Let’s Make a Deal: Negotiation Science Workshop

By Amber Nimocks

Some people are born negotiators. And then there’s the rest of us.

Those of us who  have trouble bargaining on our own behalf — or on behalf of clients — usually fear negotiating because we lack experience in it — and we’re afraid of losing, says Jeff Langenderfer, who teaches marketing and law at Meredith College School of Business. His upcoming NCBA CLE course, Negotiation Science Workshop, aims to arm legal professionals with the tools and knowledge to help them bridge these gaps.


Negotiation Science Workshop
Live, North Carolina Bar Center, Cary
Tuesday, May 21, 2019
Find more information and register here.

He talked through a few of the topics he will focus on in a quick Q&A.

Q: What are the top reasons people fear negotiating?

A: It is common to be concerned that you’ll be taken advantage of, and almost everyone has experienced the sinking feeling that they could have negotiated better. This training session will make those kinds of sinking feelings much less common and enable students to enter future negotiations with confidence.

Q: Based on your research, what are the most common mistakes that rookie negotiators make?

A: The primary mistakes of inexperienced negotiators all revolve around insufficient preparation. Usually, inexperienced negotiators have not thought through their options and what they will do if they cannot get the deal they hope for. They usually have not thought about the options of their negotiation counterpart either, so they tend to make decisions on the fly rather than as the result of careful preparation. In this training session, we’ll cover  a method of systematic preparation that will enable participants to be immediately be better prepared than 90% of negotiators.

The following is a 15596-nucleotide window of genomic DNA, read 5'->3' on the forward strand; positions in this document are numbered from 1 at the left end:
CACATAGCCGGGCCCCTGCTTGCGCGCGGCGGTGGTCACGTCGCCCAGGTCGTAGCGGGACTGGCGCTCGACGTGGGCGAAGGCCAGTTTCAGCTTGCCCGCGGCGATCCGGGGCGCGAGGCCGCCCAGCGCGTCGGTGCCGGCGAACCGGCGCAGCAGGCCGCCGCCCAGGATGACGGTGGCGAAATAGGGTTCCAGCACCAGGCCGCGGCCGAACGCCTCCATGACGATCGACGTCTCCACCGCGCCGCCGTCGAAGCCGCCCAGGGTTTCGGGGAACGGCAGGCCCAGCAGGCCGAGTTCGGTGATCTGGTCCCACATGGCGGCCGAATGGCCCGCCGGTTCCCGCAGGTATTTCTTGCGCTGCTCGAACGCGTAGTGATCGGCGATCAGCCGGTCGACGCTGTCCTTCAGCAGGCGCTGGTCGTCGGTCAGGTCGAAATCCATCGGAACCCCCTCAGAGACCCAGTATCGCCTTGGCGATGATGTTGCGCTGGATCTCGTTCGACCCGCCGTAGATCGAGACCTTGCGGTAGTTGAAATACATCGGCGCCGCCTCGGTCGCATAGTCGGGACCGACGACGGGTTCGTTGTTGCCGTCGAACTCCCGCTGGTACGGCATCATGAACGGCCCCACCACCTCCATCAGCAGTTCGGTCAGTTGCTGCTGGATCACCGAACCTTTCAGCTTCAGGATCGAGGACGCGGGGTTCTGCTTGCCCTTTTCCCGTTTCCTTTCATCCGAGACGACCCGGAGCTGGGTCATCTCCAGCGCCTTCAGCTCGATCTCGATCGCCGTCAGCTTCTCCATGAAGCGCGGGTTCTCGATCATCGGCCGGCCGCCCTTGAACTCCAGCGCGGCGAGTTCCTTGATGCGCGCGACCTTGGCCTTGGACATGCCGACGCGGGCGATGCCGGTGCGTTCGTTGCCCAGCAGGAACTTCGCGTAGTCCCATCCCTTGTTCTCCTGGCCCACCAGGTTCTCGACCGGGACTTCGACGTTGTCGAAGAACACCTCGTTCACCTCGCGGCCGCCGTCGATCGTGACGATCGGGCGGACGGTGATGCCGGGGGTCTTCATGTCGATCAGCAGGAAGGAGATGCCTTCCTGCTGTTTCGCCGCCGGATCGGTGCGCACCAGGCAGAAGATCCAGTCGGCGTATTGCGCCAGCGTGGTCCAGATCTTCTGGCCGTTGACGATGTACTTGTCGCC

Q: If you’re a novice sitting across the table from a veteran negotiator, how can you get the upper hand?

A: This is science, not magic. 🙂

Q: What role does empathy play in being a successful negotiator?

A: Certainly, individuals with high emotional IQs who can read and empathize with their negotiation counterparts tend to be stronger negotiators. These types of individuals can often sense when what sorts of offers will be appealing to the other party and also when they have gotten all they can hope to get in a particular negotiation. Fortunately, this training emphasizes techniques that will work even if you don’t have a high emotional IQ. The approach to negotiation that will be taught is based on preparation and will improve negotiation skills for everyone, whether they have a high emotional IQ or not.

Q: It’s been said that during negotiations, the party who is first to say a number is most likely to win the negotiation. Do you find that to be true?

A: Research suggests that making the first offer is a wise negotiation strategy if a negotiator has sufficient information to make a reasonable and justifiable offer based on their own and their negotiation counterpart’s options. If you lack sufficient information, it is generally better to either cure your information disadvantage rather than making an uneducated offer. If curing your information disadvantage is impossible, it is typically wiser to allow the other party to make the first offer.

Q: Can you briefly describe the scoring system you will present during the program and how it will help participants in their negotiations?

A: The scoring system is a method of quantifying complex multi-issue negotiations to enable a negotiator to evaluate offers on-the-fly in real-time and to present bundles of options that enable parties to trade off issues based on differential valuations. A scoring system makes negotiators much more flexible and helps both parties to find win-win solutions. Scoring systems are a natural result of sufficient preparation in complex, multi-issue negotiations.